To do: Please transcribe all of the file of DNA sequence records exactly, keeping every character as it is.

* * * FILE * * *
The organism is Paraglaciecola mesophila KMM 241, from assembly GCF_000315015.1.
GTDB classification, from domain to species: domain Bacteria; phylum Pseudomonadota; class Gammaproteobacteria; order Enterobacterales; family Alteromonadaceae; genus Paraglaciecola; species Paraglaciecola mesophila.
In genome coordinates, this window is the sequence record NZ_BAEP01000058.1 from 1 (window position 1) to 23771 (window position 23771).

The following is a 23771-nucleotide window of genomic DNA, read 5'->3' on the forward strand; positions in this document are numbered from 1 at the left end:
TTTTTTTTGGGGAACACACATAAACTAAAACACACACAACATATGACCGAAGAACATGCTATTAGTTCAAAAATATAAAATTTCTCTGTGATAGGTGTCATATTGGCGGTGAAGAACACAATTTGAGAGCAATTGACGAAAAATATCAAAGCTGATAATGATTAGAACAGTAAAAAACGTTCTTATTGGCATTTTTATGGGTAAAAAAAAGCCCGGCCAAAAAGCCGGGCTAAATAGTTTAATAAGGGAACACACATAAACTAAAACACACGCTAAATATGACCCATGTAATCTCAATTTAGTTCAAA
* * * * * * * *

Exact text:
The organism is Paraglaciecola mesophila KMM 241, from assembly GCF_000315015.1.
GTDB classification, from domain to species: domain Bacteria; phylum Pseudomonadota; class Gammaproteobacteria; order Enterobacterales; family Alteromonadaceae; genus Paraglaciecola; species Paraglaciecola mesophila.
In genome coordinates, this window is the sequence record NZ_BAEP01000058.1 from 1 (window position 1) to 23771 (window position 23771).

The following is a 23771-nucleotide window of genomic DNA, read 5'->3' on the forward strand; positions in this document are numbered from 1 at the left end:
TTTTTTTTGGGGAACACACATAAACTAAAACACACACAACATATGACCGAAGAACATGCTATTAGTTCAAAAATATAAAATTTCTCTGTGATAGGTGTCATATTGGCGGTGAAGAACACAATTTGAGAGCAATTGACGAAAAATATCAAAGCTGATAATGATTAGAACAGTAAAAAACGTTCTTATTGGCATTTTTATGGGTAAAAAAAAGCCCGGCCAAAAAGCCGGGCTAAATAGTTTAATAAGGGAACACACATAAACTAAAACACACGCTAAATATGACCCATGTAATCTCAATTTAGTTCAAA